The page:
If you’re just about done with hand-picking your business expenses from your rent, takeout and mall trips, it’s probably time you open up a small business bank account. Unlike taking out loans to start your business, opening a business bank account is a relatively affordable – and sometimes even free – option to continue making your small business easier to manage. Here’s our lowdown on how to find the best bank for your small business!
1. Consider Your Needs
Just because your friend loves their business bank account might not mean it’s the best one for you. Each bank account has distinctive features that make them appealing to different people. Consider why there are some people who live in the city and others who live in the country. Some prefer proximity to diverse neighborhoods, a bustling morning commute and a lively office downtown, while others prefer a quieter atmosphere surrounded by nature and peaceful solace. No one is right or wrong – just different.
Take the following into consideration when thinking about what business bank account you want to open.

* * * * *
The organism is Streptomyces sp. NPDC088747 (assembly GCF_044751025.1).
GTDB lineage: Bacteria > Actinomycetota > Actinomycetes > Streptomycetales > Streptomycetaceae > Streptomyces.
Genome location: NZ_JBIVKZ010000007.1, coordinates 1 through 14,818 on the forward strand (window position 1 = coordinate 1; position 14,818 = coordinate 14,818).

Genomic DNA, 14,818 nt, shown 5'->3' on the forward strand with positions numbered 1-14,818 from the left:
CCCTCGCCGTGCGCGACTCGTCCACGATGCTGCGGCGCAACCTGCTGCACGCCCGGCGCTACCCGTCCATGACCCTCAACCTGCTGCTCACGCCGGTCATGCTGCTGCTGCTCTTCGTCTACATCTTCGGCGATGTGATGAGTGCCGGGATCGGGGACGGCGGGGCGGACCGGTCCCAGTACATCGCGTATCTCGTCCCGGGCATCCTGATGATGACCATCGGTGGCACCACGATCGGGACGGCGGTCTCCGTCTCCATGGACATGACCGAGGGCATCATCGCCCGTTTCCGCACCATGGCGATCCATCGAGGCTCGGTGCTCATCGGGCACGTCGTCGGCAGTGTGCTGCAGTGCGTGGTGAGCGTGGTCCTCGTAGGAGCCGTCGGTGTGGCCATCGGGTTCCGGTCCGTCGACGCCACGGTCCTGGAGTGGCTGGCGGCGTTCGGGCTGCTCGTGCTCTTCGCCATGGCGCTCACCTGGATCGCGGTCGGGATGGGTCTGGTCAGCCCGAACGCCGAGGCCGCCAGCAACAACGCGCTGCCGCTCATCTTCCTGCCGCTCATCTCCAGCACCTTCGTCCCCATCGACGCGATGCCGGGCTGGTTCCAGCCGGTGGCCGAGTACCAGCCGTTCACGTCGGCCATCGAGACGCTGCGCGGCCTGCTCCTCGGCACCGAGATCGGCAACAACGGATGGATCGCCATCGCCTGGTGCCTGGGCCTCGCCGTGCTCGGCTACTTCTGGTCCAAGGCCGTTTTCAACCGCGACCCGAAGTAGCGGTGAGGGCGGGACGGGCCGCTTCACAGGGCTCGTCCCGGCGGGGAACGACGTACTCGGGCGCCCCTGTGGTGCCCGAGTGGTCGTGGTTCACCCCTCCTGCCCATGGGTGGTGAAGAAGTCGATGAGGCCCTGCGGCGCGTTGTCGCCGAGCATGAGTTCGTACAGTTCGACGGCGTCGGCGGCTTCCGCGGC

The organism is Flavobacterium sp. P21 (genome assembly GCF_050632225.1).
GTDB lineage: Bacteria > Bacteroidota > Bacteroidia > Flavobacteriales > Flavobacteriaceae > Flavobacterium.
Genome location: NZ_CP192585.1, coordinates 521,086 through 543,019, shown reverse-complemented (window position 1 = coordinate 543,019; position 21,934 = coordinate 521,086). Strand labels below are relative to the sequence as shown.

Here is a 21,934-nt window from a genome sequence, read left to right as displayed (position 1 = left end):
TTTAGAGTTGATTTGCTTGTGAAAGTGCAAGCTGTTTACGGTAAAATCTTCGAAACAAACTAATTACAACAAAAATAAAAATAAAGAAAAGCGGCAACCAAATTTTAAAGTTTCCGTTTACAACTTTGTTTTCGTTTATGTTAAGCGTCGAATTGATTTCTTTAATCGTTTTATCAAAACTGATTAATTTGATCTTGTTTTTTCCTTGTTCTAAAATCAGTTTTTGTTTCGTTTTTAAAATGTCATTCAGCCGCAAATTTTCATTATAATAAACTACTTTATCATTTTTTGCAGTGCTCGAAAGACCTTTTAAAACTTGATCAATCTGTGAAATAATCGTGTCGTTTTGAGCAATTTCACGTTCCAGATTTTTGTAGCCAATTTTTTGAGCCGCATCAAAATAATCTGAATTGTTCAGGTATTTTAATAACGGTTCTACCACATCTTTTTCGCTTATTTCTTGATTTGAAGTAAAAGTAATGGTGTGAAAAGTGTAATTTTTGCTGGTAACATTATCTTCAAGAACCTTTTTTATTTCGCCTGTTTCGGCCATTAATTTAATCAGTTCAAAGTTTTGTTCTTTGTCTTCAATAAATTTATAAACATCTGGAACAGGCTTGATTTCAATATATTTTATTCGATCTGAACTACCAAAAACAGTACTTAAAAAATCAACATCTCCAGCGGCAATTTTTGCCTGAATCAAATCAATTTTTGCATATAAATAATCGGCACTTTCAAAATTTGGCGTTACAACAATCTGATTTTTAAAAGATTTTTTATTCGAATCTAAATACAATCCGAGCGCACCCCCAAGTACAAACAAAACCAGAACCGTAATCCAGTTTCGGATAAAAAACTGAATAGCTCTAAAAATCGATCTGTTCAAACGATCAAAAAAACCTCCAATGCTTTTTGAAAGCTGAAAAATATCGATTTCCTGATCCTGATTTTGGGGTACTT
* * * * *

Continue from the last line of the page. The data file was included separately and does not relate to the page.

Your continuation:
Monthly maintenance fees — Sometimes the fees are worth it for a bank account that’s straightforward, trustworthy and effortless. Other times, it’s more important to find a free bank account.
Easy income tracking — Is there a way to track your transactions? Ideally, you want your business bank account to automatically track deposits and expenses. Seamless tracking not only helps you stay organized but can also offer an upper hand in preparing for tax season.
Usability online and mobile platforms — It might seem simple, but if you’ll be depositing checks or tracking expenditures on the go, make sure you can easily navigate both their online and mobile apps.
Now, let’s get into different banks.
2. Research Different Banks
The only way to know the best bank for you is to compare offerings from a slew of different ones. Expect to come across these points when browsing around.
How important is it to be able to stop into your bank and develop a relationship with your local branch? For some, having a remote-only bank is totally fine, but for others, forging a connection with their branch could mean having an easier time asking questions and navigating new ground.
If you’ve ever had to deal with fraud, identity theft or a fishy transaction on your credit card, you know how stressful bank account woes can be. The last thing you probably want is to be on hold for 20 minutes, wondering if your credit card is being drained at that very moment. Consider banks that your friends recommend or do a little research on those that offer top-tier customer service.